At this point, I don’t know what Search Party wants us to want for Dory. With one episode left, “Irrefutable Evidence” is mostly a frustrating waste of time. Dory hasn’t offered a good defense of her actions or her character. There’s no reason to want her to get away with murdering Keith. This entire season, I’ve been waiting for the evidence to drop that would force the real, evil Dory to come forward. Drew, Portia, and Elliott have all hit their rock bottoms, but Dory is just “freakin’ lucky” as Cassidy explains.
Sure, Dory is a privileged, pretty, white millennial woman and the system benefits people like her. That’s enough to make sense of the judge allowing Portia’s last-minute suitcase to be allowed as evidence with Gail’s help. It’s a great compromise for Portia: She doesn’t have to lie, but she can still assist the defense. Even though Polly points out how ridiculous the entire coincidence is, she also resorts to insulting Cassidy’s body, which feels like evidence of Cassidy’s earlier assessment. Polly is of a different generation that just hates women like Cassidy and, by extension, women like Dory: successful, pretty younger women.
When Polly needs to bring us all back down to the ground, she can’t because she’s painted herself into this caricature. But the suitcase isn’t the only unreasonable evidence Polly needs to dismiss, there’s also April’s tape. June’s dismissal makes sense when it’s revealed the diary is in a secret twin language. And, sure, the suitcase is the result of Gail and Dory’s dynamic duo white female privilege, but the salvaged remains of the tape being turned into a “blue vs. gold”/ “laurel vs. yanny” viral debate feels outdated. Is the explanation that some people are so desperate to make excuses for millennials like Dory that they’ll ignore their senses and imagine hearing the word “pancaked” when it was clearly “murdered?”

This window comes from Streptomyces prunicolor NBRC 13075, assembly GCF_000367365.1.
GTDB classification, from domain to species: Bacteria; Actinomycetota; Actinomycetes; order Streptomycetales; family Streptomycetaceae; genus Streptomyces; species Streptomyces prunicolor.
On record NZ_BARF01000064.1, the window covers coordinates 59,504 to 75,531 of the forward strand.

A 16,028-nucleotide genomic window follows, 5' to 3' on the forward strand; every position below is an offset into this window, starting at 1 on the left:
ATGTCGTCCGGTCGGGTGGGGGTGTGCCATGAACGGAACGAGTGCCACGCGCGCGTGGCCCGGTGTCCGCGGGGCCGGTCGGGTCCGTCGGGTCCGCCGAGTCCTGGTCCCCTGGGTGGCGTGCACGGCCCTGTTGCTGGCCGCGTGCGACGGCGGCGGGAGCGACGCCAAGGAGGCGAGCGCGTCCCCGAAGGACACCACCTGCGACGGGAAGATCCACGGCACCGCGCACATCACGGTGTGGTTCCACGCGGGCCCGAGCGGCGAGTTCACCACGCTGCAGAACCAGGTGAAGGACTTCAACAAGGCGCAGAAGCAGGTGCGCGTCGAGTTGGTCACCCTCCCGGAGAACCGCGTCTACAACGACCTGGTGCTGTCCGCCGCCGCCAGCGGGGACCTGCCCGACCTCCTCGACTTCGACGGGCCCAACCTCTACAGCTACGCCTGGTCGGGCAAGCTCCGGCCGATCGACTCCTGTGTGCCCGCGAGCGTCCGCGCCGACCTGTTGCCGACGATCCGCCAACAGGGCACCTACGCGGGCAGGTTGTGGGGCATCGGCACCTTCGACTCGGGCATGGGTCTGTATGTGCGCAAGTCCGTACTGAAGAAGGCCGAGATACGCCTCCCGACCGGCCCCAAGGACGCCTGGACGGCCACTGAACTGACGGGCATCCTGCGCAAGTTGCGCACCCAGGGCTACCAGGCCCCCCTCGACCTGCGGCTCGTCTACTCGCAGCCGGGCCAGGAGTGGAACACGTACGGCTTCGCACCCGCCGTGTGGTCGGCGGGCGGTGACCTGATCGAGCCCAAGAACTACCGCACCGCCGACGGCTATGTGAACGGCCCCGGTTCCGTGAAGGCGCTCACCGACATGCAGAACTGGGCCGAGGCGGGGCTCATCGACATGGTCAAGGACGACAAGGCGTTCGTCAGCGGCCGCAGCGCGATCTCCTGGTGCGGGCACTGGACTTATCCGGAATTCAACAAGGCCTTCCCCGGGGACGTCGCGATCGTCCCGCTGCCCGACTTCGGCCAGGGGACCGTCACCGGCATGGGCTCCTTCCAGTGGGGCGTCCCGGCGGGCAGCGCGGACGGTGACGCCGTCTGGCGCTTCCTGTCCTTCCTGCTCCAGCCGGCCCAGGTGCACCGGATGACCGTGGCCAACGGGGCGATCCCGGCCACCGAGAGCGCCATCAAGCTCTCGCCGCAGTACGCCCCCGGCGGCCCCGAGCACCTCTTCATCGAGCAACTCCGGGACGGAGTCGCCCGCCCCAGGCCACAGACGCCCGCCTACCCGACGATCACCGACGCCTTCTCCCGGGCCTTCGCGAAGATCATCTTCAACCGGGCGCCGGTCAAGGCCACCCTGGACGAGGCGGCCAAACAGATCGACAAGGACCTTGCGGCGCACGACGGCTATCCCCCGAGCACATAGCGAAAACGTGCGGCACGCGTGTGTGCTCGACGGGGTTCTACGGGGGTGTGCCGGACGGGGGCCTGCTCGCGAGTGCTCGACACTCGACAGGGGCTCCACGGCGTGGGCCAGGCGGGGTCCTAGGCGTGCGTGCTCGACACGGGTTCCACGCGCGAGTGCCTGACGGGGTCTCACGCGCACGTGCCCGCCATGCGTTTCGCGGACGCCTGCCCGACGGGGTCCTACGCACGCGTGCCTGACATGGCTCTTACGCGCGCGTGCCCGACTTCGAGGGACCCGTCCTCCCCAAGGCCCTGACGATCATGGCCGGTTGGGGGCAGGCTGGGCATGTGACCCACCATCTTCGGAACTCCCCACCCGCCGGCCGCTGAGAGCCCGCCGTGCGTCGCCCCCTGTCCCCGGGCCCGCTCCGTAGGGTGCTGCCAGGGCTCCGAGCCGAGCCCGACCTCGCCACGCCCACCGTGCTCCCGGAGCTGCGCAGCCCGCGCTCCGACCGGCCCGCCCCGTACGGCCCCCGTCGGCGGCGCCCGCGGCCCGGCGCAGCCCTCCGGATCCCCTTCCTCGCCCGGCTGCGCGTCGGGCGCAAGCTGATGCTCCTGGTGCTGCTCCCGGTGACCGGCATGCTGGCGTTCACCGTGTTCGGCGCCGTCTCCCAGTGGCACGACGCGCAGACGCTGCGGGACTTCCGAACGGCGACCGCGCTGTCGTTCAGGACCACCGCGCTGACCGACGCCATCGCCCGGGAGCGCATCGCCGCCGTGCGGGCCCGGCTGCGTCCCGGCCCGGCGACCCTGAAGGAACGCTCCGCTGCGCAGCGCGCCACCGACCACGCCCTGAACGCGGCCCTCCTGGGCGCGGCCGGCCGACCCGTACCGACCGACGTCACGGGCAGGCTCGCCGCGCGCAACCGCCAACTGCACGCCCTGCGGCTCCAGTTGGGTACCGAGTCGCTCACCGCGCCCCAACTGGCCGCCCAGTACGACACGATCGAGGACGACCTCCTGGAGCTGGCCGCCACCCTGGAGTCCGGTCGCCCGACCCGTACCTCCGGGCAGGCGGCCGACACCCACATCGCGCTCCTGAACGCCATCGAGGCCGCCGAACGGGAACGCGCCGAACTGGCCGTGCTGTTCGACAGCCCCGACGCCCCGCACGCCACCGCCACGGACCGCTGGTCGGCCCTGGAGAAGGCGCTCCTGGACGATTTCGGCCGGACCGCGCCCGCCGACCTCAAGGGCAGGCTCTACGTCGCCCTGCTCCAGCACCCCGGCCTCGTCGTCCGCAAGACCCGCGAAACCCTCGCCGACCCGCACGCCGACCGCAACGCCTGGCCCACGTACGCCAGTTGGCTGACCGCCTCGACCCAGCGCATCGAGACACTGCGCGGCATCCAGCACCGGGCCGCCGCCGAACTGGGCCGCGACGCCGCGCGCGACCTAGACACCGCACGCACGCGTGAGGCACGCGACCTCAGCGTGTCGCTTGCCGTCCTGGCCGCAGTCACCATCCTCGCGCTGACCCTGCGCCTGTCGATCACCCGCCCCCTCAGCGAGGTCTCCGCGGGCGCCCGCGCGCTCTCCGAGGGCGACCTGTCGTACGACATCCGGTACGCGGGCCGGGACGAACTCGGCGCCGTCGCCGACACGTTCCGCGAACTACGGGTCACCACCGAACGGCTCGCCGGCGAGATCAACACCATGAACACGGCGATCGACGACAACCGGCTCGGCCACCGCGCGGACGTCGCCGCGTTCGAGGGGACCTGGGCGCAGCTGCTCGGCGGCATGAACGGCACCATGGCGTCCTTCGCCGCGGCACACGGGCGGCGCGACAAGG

Dory’s smugness afterwards makes it even more infuriating. She tells Drew she knew there was nothing on the tape, but there’s no way she could’ve known that. Unless Dory developed superpowers since season two that allowed her to alter what people hear, her confidence is totally unjustified. Like Cassidy said, the tape was thrown out on pure luck, not Dory’s actual innocence. All of a sudden, Bob is talking about sex with food and Polly’s DNA and real evidence doesn’t matter because … Dory is just special or something?